Tue, March 14, 2017, 5:00 - 7:00pm
470 Stephens Hall, UC Berkeley
Avinoam Shalem, Riggio Professor of the History of the Arts of Islam, Columbia University; Robert Sterling Clark Visiting Professor at the Clark Institute in Williamstown, Massachusetts.
The “Sacred” and the “Holy” (haram in Arabic and, to some extent, al-quds or al-muqaddas), are Semitic words (see Herem and Kadosh in Hebrew) denoting the act of separation, parting, or setting aside, and imply the apparent human faculty of setting distinctive borders between holy and profane zones. Constrained to time, these spaces become chronotopes. But, whereas the sacred space appears as totally autonomous and linked to the eternal, the profane zone seems to exist as bound to historical time. This supposition results in assigning terms such as “common,” “habitual,” and “ephemeral to historic times, as opposed to “pure” and “intact” designating the “Holy” as linked to everlasting time. This lecture analyzes varied iconic visions of the Haram (the sacred sanctuary) of Mecca. A close and attentive gaze at the late medieval and early modern images of Mecca suggests a crucial change and shift in the mode of the depiction of the holy sanctuary. Moreover, the earlier flattened and two-dimensional images of the sanctuary, which, as I argue, contributed to the hierophany of the sacred and suggested its relic character, were replaced by perspectival images that evoked veracity and authenticity and fixed the sacred space within its larger geographic setting.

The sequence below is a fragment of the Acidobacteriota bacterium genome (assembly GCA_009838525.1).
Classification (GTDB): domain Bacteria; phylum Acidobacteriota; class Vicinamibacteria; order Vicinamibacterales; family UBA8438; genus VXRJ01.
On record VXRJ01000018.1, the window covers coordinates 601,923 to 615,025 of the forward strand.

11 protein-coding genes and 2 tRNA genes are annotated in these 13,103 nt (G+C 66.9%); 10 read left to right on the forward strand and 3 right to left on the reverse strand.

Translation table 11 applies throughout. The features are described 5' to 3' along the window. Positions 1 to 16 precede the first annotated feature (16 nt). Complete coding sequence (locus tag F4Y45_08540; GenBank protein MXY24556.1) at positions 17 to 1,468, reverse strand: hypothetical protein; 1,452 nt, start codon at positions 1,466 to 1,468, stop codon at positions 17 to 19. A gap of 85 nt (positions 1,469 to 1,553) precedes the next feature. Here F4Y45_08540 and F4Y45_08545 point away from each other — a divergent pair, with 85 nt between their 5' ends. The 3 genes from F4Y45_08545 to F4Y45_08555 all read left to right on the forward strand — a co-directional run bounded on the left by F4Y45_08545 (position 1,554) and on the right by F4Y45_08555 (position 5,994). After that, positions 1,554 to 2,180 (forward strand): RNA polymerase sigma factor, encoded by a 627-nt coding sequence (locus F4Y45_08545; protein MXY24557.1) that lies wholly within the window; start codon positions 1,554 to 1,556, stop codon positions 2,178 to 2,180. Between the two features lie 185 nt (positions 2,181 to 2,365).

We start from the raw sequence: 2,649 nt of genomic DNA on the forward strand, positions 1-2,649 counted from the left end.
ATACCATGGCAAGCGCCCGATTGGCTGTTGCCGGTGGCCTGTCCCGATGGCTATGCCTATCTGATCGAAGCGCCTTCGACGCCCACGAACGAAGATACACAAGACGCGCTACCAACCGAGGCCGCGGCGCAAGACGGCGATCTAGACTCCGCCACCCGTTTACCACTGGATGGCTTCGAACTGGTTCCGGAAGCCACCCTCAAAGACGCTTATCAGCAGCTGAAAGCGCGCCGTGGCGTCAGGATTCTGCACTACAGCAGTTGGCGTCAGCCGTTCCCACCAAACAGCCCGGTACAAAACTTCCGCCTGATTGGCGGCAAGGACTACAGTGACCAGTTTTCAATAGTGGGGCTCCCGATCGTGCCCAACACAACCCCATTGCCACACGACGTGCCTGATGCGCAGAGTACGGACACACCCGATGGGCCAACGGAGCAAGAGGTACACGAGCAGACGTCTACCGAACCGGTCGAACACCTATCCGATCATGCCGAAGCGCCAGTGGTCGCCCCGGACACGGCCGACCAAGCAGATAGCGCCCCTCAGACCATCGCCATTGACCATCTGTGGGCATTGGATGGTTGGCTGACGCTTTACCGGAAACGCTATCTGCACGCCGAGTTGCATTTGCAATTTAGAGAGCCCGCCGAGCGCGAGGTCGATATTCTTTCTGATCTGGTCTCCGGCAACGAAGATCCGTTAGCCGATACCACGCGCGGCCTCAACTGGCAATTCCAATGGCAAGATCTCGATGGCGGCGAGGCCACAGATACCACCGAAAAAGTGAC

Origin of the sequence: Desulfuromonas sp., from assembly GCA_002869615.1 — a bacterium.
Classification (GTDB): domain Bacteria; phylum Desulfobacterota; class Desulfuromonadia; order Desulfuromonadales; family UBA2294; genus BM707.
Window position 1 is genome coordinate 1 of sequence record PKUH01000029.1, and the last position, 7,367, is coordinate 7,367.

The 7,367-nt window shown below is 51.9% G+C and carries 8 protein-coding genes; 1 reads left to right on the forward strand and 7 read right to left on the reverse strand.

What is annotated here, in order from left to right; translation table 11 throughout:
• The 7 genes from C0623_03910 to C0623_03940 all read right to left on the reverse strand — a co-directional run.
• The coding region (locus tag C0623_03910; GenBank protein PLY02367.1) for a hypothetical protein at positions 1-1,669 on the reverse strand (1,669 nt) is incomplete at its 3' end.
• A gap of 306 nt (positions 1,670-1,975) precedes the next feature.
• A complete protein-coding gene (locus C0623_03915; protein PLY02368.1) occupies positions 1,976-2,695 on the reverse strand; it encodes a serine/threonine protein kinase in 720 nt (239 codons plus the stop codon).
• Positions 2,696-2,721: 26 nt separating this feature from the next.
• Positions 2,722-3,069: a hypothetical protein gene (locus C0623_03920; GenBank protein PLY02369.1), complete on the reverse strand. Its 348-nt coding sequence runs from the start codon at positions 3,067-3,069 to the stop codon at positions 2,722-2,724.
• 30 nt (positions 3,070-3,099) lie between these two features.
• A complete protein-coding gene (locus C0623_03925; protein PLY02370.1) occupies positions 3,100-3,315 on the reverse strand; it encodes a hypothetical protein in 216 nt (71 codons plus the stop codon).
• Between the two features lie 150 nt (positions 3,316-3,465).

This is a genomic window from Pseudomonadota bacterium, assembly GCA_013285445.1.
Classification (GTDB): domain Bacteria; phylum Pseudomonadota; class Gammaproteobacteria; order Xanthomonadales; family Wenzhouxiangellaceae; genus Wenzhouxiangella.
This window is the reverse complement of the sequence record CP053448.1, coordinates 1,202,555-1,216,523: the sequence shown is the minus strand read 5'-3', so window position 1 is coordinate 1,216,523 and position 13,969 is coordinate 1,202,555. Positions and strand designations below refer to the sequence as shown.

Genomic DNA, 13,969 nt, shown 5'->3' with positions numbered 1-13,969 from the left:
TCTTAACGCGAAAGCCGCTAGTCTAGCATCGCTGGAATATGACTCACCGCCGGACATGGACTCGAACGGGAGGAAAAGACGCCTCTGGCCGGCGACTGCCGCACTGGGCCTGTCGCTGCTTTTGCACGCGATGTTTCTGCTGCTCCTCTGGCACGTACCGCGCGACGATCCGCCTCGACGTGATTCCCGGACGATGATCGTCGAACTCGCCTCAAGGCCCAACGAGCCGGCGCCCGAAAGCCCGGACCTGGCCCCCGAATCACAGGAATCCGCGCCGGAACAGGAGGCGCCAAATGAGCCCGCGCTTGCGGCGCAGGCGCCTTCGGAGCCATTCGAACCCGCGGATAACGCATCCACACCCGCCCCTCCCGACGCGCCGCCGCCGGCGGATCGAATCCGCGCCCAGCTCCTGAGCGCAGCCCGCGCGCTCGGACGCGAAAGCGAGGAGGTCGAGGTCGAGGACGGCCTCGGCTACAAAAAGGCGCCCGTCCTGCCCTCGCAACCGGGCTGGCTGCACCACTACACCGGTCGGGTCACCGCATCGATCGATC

Avinoam Shalem is the Riggio Professor of the History of the Arts of Islam at Columbia University, and is presently the Robert Sterling Clark Visiting Professor at the Clark Institute in Williamstown, Massachusetts. He is currently directing three research projects at the Kunsthistorisches Institute in Florence: Crossing Boundaries, Creating Images: In Search of the Prophet Muhammad; Gazing Otherwise: Modalities of Seeing in the World of Islam; and The Chasuble of Thomas Becket in Fermo: A Biography. Professor Shalem is one of the directors of the international, Getty-supported project Art Space and Mobility in the Early Ages of Globalization: The Mediterranean, Central Asia and the Indian Subcontinent 400-1650.